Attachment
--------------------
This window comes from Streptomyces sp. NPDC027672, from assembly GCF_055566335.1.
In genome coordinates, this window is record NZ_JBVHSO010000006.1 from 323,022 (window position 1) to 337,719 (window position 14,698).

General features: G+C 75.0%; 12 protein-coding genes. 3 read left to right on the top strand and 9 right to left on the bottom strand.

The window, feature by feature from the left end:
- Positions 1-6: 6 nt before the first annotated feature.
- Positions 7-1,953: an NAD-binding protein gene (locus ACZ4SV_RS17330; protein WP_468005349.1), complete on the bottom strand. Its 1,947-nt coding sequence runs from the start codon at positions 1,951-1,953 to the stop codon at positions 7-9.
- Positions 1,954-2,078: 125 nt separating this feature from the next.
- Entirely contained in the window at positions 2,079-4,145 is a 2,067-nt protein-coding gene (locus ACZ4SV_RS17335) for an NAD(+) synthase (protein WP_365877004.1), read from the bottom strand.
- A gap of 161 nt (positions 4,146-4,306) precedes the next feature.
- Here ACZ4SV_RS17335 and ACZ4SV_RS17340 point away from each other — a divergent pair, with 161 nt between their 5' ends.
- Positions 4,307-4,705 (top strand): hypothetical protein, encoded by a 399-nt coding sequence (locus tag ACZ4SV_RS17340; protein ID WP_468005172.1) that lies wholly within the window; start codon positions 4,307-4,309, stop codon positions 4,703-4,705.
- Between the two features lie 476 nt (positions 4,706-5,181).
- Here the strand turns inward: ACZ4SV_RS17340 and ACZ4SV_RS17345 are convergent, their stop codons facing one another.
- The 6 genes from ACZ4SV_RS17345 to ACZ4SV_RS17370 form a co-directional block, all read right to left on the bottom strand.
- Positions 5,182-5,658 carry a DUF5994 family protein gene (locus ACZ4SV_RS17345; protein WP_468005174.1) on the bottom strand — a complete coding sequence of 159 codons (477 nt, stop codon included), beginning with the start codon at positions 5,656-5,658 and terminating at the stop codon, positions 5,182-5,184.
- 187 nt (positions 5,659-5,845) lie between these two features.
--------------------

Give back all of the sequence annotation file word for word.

This window comes from Streptomyces sp. NPDC027672, from assembly GCF_055566335.1.
In genome coordinates, this window is record NZ_JBVHSO010000006.1 from 323,022 (window position 1) to 337,719 (window position 14,698).

General features: G+C 75.0%; 12 protein-coding genes. 3 read left to right on the top strand and 9 right to left on the bottom strand.

The window, feature by feature from the left end:
- Positions 1-6: 6 nt before the first annotated feature.
- Positions 7-1,953: an NAD-binding protein gene (locus ACZ4SV_RS17330; protein WP_468005349.1), complete on the bottom strand. Its 1,947-nt coding sequence runs from the start codon at positions 1,951-1,953 to the stop codon at positions 7-9.
- Positions 1,954-2,078: 125 nt separating this feature from the next.
- Entirely contained in the window at positions 2,079-4,145 is a 2,067-nt protein-coding gene (locus ACZ4SV_RS17335) for an NAD(+) synthase (protein WP_365877004.1), read from the bottom strand.
- A gap of 161 nt (positions 4,146-4,306) precedes the next feature.
- Here ACZ4SV_RS17335 and ACZ4SV_RS17340 point away from each other — a divergent pair, with 161 nt between their 5' ends.
- Positions 4,307-4,705 (top strand): hypothetical protein, encoded by a 399-nt coding sequence (locus tag ACZ4SV_RS17340; protein ID WP_468005172.1) that lies wholly within the window; start codon positions 4,307-4,309, stop codon positions 4,703-4,705.
- Between the two features lie 476 nt (positions 4,706-5,181).
- Here the strand turns inward: ACZ4SV_RS17340 and ACZ4SV_RS17345 are convergent, their stop codons facing one another.
- The 6 genes from ACZ4SV_RS17345 to ACZ4SV_RS17370 form a co-directional block, all read right to left on the bottom strand.
- Positions 5,182-5,658 carry a DUF5994 family protein gene (locus ACZ4SV_RS17345; protein WP_468005174.1) on the bottom strand — a complete coding sequence of 159 codons (477 nt, stop codon included), beginning with the start codon at positions 5,656-5,658 and terminating at the stop codon, positions 5,182-5,184.
- 187 nt (positions 5,659-5,845) lie between these two features.